Against a rising tide of violence, they march down 79th Street

Naysayers ask, “What’s all that marching and praying going to do?” To which I respond: “What are you going to do?”

SHARE Against a rising tide of violence, they march down 79th Street

Hundreds marched on Friday, June 25, in the Faith Community of St. Sabina’s annual “Friday Night Peace Walks.”

Provided by Samantha Latson

“And I tell you, you are Peter, and on this rock I will build my church, and the gates of hell shall not prevail against it.” Matthew 16:18

Against the raging tide, against the forces of evil — as the golden evening sunlight on the first Friday of summer yields to darkness and shadows in Auburn Gresham, where the streetlights illuminate this faithful trail of prayer warriors — they march.

Led by a young Black man, hoisting a giant cross, emblazoned with “Demand Justice” on one side and “Stop Shooting” on the other, they march. West on 79th Street and beyond, through this South Side business thoroughfare and turning down tree-lined streets, they walk through the valley of the shadow of death.

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“I will fear no evil; for thou art with me…”

They march, the Faith Community of St. Sabina — an invasion of Christian believers, having accepted this divine mission to be violence interrupters. Their fight is a supernatural one, using earthly tools, including the microphone through which Father Michael L. Pfleger invokes a call for peace.

Marchers — young and old, even a man on crutches — respond in unison as music spills from a green SUV. Songs of fight, encouragement and freedom:

Public Enemies’ “Fight The Power.” Bob Marley’s “War.” Kendrick Lamar’s “We Gon Be Alright.” Tupac’s “Changes” and John Legend and Common’s “Glory.”


During the recent peace march, Father Michael Pfleger comforts a mother whose daughter Raniyah Manuel, 10 (also pictured) was shot in Chicago last year, according to her parents.

Provided by Samantha Latson

They march — flashing the peace sign as motorists honk, and people along the route spill from local businesses and houses in support, smiling, waving, crying.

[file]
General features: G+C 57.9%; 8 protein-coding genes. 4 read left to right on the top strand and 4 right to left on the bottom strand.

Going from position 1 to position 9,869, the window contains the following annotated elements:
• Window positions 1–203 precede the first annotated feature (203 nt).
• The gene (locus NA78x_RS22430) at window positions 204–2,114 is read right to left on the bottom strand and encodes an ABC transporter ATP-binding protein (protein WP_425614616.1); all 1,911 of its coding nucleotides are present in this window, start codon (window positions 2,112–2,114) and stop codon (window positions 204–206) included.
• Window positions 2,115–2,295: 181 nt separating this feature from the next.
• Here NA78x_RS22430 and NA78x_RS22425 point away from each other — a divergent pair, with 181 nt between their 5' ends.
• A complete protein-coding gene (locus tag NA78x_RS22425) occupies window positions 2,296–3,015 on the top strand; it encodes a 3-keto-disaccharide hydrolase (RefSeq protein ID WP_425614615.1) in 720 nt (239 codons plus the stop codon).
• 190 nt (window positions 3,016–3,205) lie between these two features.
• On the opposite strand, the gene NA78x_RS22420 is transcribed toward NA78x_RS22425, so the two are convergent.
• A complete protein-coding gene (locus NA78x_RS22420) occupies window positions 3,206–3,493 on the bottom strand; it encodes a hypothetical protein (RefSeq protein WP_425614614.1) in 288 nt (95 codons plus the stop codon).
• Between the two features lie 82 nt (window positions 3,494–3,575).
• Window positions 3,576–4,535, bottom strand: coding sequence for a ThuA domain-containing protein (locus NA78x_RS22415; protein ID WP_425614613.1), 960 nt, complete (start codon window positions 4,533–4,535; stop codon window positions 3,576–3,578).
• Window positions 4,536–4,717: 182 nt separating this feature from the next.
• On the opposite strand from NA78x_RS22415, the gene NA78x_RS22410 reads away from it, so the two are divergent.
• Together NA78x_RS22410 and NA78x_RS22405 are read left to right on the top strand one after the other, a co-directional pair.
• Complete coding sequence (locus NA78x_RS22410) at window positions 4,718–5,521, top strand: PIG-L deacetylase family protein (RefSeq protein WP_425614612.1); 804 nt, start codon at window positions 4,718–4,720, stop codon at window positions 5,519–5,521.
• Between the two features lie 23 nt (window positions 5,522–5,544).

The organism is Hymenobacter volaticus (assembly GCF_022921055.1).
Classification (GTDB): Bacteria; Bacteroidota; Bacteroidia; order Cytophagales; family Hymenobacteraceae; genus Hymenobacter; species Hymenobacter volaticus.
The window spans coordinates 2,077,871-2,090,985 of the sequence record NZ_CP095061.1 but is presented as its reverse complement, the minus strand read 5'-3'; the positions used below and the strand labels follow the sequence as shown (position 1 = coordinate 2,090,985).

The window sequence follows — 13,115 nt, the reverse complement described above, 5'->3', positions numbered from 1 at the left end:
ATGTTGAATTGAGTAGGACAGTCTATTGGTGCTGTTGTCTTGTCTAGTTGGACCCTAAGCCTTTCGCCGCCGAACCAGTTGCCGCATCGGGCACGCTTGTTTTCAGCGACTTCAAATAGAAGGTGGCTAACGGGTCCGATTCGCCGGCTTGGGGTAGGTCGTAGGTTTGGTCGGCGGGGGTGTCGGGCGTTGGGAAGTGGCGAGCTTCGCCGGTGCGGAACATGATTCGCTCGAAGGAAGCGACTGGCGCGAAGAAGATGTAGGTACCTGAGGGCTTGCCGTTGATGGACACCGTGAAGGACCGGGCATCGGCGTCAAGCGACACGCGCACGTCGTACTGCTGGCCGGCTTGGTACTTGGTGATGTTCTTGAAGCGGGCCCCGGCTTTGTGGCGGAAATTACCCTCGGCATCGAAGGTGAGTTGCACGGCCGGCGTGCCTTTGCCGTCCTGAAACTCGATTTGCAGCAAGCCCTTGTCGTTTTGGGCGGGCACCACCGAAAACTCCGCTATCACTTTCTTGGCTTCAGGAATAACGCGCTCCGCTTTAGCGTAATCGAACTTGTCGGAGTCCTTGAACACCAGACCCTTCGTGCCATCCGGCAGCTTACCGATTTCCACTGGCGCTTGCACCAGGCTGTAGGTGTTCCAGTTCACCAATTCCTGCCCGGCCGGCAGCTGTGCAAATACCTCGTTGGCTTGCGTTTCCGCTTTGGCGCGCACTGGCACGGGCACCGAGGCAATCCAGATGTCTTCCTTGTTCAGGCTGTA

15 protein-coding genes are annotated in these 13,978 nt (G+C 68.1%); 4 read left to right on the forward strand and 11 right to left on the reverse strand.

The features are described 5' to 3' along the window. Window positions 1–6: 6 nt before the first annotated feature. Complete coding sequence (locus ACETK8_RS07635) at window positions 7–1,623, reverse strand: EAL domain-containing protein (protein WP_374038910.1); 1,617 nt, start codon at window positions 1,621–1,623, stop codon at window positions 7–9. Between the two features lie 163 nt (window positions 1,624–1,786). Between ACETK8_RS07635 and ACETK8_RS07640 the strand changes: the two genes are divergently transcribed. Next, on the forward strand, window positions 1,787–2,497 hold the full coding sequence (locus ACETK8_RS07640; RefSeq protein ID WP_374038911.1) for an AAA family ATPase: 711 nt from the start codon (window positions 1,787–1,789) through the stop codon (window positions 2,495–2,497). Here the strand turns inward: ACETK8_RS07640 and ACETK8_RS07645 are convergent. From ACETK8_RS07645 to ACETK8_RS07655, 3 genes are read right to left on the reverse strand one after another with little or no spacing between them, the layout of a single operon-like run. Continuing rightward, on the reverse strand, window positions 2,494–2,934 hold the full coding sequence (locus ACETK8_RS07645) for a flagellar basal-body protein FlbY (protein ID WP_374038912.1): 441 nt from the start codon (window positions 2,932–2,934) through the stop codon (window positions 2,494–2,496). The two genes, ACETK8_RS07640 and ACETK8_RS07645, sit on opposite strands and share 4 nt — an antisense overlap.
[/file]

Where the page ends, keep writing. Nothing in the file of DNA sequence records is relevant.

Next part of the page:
They march in St. Sabina’s annual “Friday Night Peace Walks,” held Fridays from the start of summer until the end, and beginning at 7 p.m., at the church, except on July 2, when St. Sabina hosted its “Block Party.”

Some carry signs: “Honk 4 Peace” and “Pray for Peace.” Others lift portraits of murdered sons and daughters.

Their appeal is to a higher power to intervene in the invisible realm, where public policy, policing strategies and economic revitalization plans — all vital and necessary — have no power. They march to invoke a spiritual shift. To spark reverberations of hope and peace in the intangible atmosphere that might invariably alter evil’s manifestations in this world. That might transform hearts, minds, their community.

For we wrestle not against flesh and blood, but against principalities, against powers, against the rulers of the darkness of this world…”

So they march — against the gates of hell, calling upon the name of the Lord. Spiritually intervening for a community, for a people, for a city besieged by mass shootings and murder. The killing of our babies. The slaying of old ladies.

Against chaos. Gunfire by day, at evening and into the night. Headlines chronicle the foreboding battle between darkness and light.

“At least 77 people shot in weekend violence in Chicago, including 17 in two mass shootings.”

“Infant among 5 shot in Englewood”

So they pray. And they march, stepping intently, pounding through these humidity-thick streets, where tears, blood and violence flow. In a brutal city, where the winds of murder blow cold here, especially in summer, and where bullets tear bodies asunder. They chant:

“Peace up… Guns down…”

“We want peace… We want peace… We want peace!”

“Save our babies… Save our babies… Save our babies!”

They march, emboldened by the Holy Spirit and compelled by the agony of a city where hearse wheels carrying the bodies of murdered children never cease. Out here, in these streets, where neighborhoods on the other side of the tracks know no peace.

As I stand here in the midst of them, I can hear the naysayers’ and unbelievers’ jagged whispers in the wind: “What’s all that marching and praying going to do?”

With nearly 11 people shot every day in Chicago so far this year, my response is: “What in hell are you going to do?”

Against the gates of hell, they march.

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